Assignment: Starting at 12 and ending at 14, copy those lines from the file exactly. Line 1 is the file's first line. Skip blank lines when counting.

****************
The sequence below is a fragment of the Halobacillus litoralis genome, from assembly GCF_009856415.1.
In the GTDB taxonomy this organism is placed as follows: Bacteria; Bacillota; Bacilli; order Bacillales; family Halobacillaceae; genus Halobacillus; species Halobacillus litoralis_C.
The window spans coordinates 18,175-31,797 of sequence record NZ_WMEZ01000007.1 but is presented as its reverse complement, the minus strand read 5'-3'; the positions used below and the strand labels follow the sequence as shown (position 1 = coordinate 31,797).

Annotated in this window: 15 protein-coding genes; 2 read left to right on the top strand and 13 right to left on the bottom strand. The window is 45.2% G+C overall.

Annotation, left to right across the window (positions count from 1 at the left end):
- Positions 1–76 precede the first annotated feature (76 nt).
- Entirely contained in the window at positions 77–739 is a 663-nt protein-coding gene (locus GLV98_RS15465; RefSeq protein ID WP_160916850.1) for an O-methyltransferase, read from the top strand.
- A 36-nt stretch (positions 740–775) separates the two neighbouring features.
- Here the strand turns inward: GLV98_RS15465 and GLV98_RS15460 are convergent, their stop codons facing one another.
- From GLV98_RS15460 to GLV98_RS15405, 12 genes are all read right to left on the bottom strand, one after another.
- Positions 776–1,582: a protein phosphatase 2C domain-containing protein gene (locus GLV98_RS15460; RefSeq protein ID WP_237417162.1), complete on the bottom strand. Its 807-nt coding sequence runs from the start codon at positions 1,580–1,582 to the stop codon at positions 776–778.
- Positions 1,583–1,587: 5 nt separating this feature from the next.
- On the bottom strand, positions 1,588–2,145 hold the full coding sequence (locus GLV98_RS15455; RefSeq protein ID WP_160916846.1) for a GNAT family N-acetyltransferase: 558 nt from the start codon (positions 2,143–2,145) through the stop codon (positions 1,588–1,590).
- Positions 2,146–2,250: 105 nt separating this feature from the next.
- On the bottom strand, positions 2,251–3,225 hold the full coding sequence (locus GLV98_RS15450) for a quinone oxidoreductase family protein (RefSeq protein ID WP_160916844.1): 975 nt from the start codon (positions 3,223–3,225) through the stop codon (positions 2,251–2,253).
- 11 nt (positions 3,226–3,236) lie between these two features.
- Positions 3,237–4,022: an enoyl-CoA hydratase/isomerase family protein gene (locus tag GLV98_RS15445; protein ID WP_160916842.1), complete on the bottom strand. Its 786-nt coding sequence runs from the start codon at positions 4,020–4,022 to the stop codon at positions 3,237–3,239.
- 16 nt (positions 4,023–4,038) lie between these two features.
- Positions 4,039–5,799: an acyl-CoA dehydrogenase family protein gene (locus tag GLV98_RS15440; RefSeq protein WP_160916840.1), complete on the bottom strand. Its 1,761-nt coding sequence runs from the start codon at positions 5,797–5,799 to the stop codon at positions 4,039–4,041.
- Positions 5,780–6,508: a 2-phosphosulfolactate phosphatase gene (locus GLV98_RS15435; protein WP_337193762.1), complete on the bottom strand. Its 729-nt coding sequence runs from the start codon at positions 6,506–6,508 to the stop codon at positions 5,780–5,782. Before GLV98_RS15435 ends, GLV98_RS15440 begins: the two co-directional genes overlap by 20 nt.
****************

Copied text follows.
- Positions 1,583–1,587: 5 nt separating this feature from the next.
- On the bottom strand, positions 1,588–2,145 hold the full coding sequence (locus GLV98_RS15455; RefSeq protein ID WP_160916846.1) for a GNAT family N-acetyltransferase: 558 nt from the start codon (positions 2,143–2,145) through the stop codon (positions 1,588–1,590).
- Positions 2,146–2,250: 105 nt separating this feature from the next.